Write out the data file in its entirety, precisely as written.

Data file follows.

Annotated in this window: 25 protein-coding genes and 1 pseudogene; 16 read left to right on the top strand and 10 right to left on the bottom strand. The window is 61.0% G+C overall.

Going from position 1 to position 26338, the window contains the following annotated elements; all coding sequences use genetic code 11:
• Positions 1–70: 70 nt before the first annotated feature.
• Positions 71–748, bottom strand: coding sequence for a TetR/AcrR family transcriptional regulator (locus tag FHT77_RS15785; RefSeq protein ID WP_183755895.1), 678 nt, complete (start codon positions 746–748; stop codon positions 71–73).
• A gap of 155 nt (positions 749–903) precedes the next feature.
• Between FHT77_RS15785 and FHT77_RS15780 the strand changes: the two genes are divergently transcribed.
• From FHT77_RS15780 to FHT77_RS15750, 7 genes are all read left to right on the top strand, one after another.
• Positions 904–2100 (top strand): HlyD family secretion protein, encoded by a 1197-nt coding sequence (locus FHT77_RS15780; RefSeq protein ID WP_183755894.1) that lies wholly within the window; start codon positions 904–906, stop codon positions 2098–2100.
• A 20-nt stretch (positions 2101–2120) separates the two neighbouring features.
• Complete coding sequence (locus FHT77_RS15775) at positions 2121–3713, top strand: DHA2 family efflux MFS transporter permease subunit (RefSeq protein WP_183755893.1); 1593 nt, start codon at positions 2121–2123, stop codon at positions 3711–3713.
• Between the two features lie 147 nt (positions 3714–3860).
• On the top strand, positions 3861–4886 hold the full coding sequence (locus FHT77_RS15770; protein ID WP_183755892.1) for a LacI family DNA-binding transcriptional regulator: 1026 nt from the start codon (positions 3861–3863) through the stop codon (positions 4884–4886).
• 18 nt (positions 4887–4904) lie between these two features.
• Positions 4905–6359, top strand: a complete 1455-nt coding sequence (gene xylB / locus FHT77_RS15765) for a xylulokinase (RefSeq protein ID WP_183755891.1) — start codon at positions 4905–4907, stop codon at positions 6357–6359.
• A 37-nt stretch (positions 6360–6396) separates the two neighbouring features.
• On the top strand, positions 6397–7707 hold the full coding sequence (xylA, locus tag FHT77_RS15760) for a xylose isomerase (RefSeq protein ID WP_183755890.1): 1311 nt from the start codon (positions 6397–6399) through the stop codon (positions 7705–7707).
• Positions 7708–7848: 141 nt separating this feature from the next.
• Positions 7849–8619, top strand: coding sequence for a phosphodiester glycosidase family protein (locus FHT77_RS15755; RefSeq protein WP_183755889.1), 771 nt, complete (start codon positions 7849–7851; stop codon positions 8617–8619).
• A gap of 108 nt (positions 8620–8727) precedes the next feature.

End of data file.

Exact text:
Annotated in this window: 25 protein-coding genes and 1 pseudogene; 16 read left to right on the top strand and 10 right to left on the bottom strand. The window is 61.0% G+C overall.

Going from position 1 to position 26338, the window contains the following annotated elements; all coding sequences use genetic code 11:
• Positions 1–70: 70 nt before the first annotated feature.
• Positions 71–748, bottom strand: coding sequence for a TetR/AcrR family transcriptional regulator (locus tag FHT77_RS15785; RefSeq protein ID WP_183755895.1), 678 nt, complete (start codon positions 746–748; stop codon positions 71–73).
• A gap of 155 nt (positions 749–903) precedes the next feature.
• Between FHT77_RS15785 and FHT77_RS15780 the strand changes: the two genes are divergently transcribed.
• From FHT77_RS15780 to FHT77_RS15750, 7 genes are all read left to right on the top strand, one after another.
• Positions 904–2100 (top strand): HlyD family secretion protein, encoded by a 1197-nt coding sequence (locus FHT77_RS15780; RefSeq protein ID WP_183755894.1) that lies wholly within the window; start codon positions 904–906, stop codon positions 2098–2100.
• A 20-nt stretch (positions 2101–2120) separates the two neighbouring features.
• Complete coding sequence (locus FHT77_RS15775) at positions 2121–3713, top strand: DHA2 family efflux MFS transporter permease subunit (RefSeq protein WP_183755893.1); 1593 nt, start codon at positions 2121–2123, stop codon at positions 3711–3713.
• Between the two features lie 147 nt (positions 3714–3860).
• On the top strand, positions 3861–4886 hold the full coding sequence (locus FHT77_RS15770; protein ID WP_183755892.1) for a LacI family DNA-binding transcriptional regulator: 1026 nt from the start codon (positions 3861–3863) through the stop codon (positions 4884–4886).
• 18 nt (positions 4887–4904) lie between these two features.
• Positions 4905–6359, top strand: a complete 1455-nt coding sequence (gene xylB / locus FHT77_RS15765) for a xylulokinase (RefSeq protein ID WP_183755891.1) — start codon at positions 4905–4907, stop codon at positions 6357–6359.
• A 37-nt stretch (positions 6360–6396) separates the two neighbouring features.
• On the top strand, positions 6397–7707 hold the full coding sequence (xylA, locus tag FHT77_RS15760) for a xylose isomerase (RefSeq protein ID WP_183755890.1): 1311 nt from the start codon (positions 6397–6399) through the stop codon (positions 7705–7707).
• Positions 7708–7848: 141 nt separating this feature from the next.
• Positions 7849–8619, top strand: coding sequence for a phosphodiester glycosidase family protein (locus FHT77_RS15755; RefSeq protein WP_183755889.1), 771 nt, complete (start codon positions 7849–7851; stop codon positions 8617–8619).
• A gap of 108 nt (positions 8620–8727) precedes the next feature.